Virgin Atlantic’s Christmas flights could be disrupted if a proposed pilots’ strike goes ahead.
The Professional Pilots Union (PPU) is preparing to ballot its members, around 400 of Virgin Atlantic’s 800 pilots, on whether to take industrial action after the airline refused to include it in negotiations of a staff benefits review.
The airline only included the British Airline Pilots Association (Balpa) in the review, which the PPU claims is a cost-cutting exercise that will see pilots’ essential protections and pension packages slashed.
The PPU, which counts more Virgin Atlantic pilots as members than Balpa, is threatening strike action unless the company includes them in negotiations and scraps the review.
Steve Johnson, spokesman for the PPU and a former senior Virgin Atlantic captain, said: “Our efforts to take part in the benefits review have been repeatedly resisted by the company.
“Our members have mandated the PPU to negotiate, but for the last two years it appears the company has chosen to ignore the majority of its pilots and deal only with a union (Balpa) that speaks for the minority.
“That’s a fundamental mistake.”
The PPU was set up by Virgin Atlantic pilots in 2011 following a dispute with the company where pilots felt poorly represented by Balpa.
“At a time when the industry is experiencing a global shortage of pilots, new recruits – who would have already invested tens of thousands in training costs to fly for Virgin – will now be offered a significantly reduced deal,” Johnson added.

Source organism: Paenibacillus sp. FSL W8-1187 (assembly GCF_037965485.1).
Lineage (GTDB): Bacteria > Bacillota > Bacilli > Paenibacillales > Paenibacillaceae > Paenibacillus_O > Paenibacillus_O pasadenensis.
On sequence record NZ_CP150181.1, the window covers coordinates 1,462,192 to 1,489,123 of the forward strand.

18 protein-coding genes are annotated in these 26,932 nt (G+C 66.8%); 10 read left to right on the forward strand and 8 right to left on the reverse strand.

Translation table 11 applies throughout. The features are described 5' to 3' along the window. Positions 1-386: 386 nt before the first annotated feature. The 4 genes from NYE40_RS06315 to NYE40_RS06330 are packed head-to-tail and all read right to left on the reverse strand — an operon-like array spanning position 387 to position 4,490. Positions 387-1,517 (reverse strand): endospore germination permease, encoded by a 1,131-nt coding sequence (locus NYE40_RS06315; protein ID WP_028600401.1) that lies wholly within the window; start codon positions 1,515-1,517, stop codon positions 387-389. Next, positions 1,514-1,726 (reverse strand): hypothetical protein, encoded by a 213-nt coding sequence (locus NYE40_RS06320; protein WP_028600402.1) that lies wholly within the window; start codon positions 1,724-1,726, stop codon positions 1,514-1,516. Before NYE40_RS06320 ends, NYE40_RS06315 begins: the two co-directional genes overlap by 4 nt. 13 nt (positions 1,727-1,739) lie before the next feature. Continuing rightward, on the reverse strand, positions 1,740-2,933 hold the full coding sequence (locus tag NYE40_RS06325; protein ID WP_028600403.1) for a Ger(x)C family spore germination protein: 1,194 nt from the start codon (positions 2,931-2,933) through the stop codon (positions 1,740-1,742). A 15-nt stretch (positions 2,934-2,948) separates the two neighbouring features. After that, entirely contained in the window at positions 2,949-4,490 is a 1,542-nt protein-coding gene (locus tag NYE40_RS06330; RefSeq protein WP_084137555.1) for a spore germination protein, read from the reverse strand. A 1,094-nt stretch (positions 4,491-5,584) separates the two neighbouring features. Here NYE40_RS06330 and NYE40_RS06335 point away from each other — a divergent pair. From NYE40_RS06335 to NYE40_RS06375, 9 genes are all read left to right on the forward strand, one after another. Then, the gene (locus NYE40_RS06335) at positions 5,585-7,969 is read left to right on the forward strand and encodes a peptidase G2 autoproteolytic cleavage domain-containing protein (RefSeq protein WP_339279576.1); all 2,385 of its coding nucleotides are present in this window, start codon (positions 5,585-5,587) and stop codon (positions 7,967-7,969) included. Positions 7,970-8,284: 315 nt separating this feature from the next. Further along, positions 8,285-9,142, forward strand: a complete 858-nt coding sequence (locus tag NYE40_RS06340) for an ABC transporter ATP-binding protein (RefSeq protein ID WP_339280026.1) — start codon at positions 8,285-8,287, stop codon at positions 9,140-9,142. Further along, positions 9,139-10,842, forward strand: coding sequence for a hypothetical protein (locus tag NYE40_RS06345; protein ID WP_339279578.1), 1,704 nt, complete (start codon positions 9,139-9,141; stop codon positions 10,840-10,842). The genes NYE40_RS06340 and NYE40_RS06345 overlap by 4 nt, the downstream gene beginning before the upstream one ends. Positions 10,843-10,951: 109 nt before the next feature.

”This will affect new pilots and their families the most.“
Virgin Atlantic said it has not yet received any statutory notification from the PPU of planned strike action.
The airline said in a statement: “We have been working closely with our recognised trade union Balpa in relation to a proposal regarding a benefits review, and are confident that this will be completed in a satisfactory manner.
“We’ve always been willing in principle to recognise the PPU, but we won’t agree to their demand that we derecognise Balpa, and disenfranchise the hundreds of pilots who belong to this union.”
However, the PPU disputes this claim, saying it only seeks parity and recognition alongside Balpa.
The statement continues: “The dispute over recognition led the PPU to issue a ballot for action-short-of-a-strike around two years ago. During all this time, their action has had no impact on our scheduled services, nor on our customers.”
Virgin CEO Craig Kreeger said the company wants its entire workforce to be “as red on the inside as they are on the outside” in a letter to pilots explaining the changes to benefits last week.
The changes include capping an income protection scheme at five years, cancelling a dependants’ pension scheme and reducing corporate pension contributions from 15 to 10 per cent.
PPU members will be balloted on strike action during the next few weeks, according to the union.
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